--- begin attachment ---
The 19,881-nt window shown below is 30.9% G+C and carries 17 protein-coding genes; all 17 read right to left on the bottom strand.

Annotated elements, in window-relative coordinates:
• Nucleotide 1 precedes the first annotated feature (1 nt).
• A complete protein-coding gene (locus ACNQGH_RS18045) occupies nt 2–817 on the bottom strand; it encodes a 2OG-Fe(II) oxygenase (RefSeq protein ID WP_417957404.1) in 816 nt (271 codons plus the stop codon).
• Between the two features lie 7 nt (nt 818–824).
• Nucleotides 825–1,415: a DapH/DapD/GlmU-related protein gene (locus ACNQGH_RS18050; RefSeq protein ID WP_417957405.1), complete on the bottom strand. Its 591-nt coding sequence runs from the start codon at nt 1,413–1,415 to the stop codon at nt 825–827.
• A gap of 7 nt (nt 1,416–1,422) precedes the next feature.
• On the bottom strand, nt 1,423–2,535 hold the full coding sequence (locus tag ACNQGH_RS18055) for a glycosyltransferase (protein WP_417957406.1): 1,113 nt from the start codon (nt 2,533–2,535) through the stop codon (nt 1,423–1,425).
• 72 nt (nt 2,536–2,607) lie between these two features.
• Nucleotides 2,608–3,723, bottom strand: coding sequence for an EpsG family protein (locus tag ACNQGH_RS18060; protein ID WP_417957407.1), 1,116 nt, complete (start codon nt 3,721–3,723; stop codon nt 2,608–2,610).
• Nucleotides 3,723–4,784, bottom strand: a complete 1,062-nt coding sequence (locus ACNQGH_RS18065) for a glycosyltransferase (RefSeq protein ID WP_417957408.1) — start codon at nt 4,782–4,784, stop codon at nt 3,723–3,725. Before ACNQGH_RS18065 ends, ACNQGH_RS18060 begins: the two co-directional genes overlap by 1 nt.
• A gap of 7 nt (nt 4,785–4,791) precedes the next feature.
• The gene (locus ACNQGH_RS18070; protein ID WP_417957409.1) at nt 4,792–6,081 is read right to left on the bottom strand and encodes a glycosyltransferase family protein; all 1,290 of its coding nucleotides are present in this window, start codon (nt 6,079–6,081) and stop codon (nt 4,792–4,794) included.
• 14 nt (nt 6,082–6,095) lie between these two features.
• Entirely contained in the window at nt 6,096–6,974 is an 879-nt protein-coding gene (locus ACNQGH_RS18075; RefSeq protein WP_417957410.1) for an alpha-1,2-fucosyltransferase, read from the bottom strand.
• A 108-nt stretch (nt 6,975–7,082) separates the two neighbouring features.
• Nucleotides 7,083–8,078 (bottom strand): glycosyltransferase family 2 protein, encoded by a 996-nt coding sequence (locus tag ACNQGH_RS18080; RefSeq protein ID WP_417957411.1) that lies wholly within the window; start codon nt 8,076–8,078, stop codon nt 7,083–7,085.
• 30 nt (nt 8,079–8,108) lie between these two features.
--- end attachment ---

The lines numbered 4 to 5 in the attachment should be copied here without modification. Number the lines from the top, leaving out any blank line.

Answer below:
• A complete protein-coding gene (locus ACNQGH_RS18045) occupies nt 2–817 on the bottom strand; it encodes a 2OG-Fe(II) oxygenase (RefSeq protein ID WP_417957404.1) in 816 nt (271 codons plus the stop codon).
• Between the two features lie 7 nt (nt 818–824).